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Trying to Prove Uniform Convergence: Analysis II

  1. Jan 22, 2012 #1
    1. The problem statement, all variables and given/known data

    I have a solution to the following problem. I feel it is somewhat questionable though

    If fn converges uniformly to f, i.e. fn[itex]\rightarrow[/itex]f as n[itex]\rightarrow[/itex]∞ and
    gn converges uniformly to g, i.e. gn[itex]\rightarrow[/itex]f as n[itex]\rightarrow[/itex]∞ ,

    Prove that fngn [itex]\rightarrow[/itex] fg

    The domain is ℝ for all functions.

    3. The attempt at a solution

    If f and g are uniformly continuous, then for any ε>0, there is an N for which n[itex]\geq[/itex]N implies | fn - f | < ε. The same for g.

    This is my idea:

    For any given ε >0, find N such that for n>N, |fn-f| < ε1, and |gn-f| < ε1. This ε1 should be made very small, such that:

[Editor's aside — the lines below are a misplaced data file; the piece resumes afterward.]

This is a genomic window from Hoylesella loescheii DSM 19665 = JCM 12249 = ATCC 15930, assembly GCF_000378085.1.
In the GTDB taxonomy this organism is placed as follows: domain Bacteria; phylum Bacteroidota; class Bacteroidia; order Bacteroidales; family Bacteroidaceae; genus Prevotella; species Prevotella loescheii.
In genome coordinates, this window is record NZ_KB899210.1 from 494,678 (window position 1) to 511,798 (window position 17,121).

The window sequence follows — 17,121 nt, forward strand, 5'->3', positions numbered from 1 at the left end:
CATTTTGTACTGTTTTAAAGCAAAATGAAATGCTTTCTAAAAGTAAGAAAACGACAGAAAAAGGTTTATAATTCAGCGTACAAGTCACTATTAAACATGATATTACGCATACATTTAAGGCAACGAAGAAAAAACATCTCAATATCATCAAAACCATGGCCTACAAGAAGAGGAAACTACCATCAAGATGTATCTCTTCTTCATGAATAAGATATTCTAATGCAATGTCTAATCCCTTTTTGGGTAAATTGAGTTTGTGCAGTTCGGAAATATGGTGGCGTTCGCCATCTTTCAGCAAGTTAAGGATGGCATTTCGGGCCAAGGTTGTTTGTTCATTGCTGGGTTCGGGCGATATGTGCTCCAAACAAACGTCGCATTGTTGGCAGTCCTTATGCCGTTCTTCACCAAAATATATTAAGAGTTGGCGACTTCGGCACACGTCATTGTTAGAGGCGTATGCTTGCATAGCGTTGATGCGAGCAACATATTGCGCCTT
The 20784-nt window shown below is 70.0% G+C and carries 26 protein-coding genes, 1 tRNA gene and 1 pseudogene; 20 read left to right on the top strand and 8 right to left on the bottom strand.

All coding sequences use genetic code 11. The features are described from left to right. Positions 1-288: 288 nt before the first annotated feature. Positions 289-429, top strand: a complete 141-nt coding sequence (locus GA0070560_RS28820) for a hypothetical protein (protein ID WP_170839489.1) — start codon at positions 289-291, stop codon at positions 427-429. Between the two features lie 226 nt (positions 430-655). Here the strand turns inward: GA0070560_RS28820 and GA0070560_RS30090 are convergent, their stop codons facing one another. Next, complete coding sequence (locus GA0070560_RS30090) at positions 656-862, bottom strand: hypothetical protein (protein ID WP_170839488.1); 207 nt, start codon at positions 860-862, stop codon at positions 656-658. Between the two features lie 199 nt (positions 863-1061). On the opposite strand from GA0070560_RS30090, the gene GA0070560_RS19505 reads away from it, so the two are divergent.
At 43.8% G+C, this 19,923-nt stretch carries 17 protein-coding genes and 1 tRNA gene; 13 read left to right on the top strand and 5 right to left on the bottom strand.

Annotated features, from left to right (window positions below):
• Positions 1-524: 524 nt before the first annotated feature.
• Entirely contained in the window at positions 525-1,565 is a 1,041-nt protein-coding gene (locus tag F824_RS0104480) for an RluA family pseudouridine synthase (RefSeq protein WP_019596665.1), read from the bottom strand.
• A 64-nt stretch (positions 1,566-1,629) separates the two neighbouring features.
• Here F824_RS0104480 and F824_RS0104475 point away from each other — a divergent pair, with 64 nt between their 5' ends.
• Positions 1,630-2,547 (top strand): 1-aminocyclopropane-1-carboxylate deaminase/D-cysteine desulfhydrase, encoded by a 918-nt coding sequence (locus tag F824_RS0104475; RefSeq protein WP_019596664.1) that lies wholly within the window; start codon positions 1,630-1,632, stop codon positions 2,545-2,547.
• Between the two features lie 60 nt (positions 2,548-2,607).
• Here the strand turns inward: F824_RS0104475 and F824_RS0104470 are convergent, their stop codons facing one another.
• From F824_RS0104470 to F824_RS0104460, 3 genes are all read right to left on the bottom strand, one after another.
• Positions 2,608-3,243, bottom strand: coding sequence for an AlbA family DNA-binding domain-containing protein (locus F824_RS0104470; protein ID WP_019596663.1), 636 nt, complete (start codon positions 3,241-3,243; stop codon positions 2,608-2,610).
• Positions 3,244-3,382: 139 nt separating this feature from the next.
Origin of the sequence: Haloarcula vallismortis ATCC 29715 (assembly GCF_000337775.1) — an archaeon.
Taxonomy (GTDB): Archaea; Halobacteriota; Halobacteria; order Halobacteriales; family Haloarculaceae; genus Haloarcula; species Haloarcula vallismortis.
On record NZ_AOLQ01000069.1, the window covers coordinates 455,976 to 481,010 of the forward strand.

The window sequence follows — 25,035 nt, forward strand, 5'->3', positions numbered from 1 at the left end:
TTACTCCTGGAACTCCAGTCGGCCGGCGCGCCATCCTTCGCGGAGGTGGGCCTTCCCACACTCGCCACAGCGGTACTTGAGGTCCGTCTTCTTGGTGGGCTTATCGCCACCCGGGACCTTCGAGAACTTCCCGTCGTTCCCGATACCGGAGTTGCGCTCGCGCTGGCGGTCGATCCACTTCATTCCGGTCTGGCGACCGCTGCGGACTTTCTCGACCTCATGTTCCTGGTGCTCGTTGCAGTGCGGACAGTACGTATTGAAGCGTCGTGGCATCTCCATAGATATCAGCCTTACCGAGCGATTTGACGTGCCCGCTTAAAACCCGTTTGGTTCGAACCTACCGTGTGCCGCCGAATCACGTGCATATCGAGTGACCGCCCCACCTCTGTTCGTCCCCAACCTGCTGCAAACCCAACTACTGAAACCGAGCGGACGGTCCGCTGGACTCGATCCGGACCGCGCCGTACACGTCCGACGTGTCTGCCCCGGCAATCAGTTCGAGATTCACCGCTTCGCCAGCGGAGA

|fngn - fg| = | (f+ε1)(g+ε1) - fg|
    = | f*g + f*ε1 + g*ε1 + (ε1)2 - fg|
    The ε1 terms can be made very small as needed, such that:
    = | f*g + [STRIKE]f*ε1[/STRIKE] +[STRIKE] g*ε1[/STRIKE] + [STRIKE](ε1)2[/STRIKE] - fg| < ε

    Agree, or disagree? Secondly, is there a shorter, simpler method? Thanks.
    --Abraham
     
    Last edited: Jan 22, 2012
  2. jcsd
  3. Jan 22, 2012 #2

    LCKurtz

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    I probably should refrain from answering this because I have to leave momentarily. But my suggestion is that you need to state the question more carefully to begin with. I think you are confusing the ideas of uniform continuity and uniform convergence. You haven't told us what ##f_n\rightarrow f## means. Pointwise convergence? Uniform convergence? Any information about the domain? Problems like this are frequently addressed by adding and subtracting terms:$$|f_ng_n-fg|
    =|f_ng_n-f_ng+f_ng-fg|$$ and working with that.
     
  4. Jan 22, 2012 #3
    Sorry, I wrote the problem incorrectly. I meant to write:

    fn converges uniformly to f, i.e. fn→f.

    I don't know why I wrote "uniformly continuous" instead.....

    I see what you mean though, adding and subtracting quantities. I'll start with that.
     
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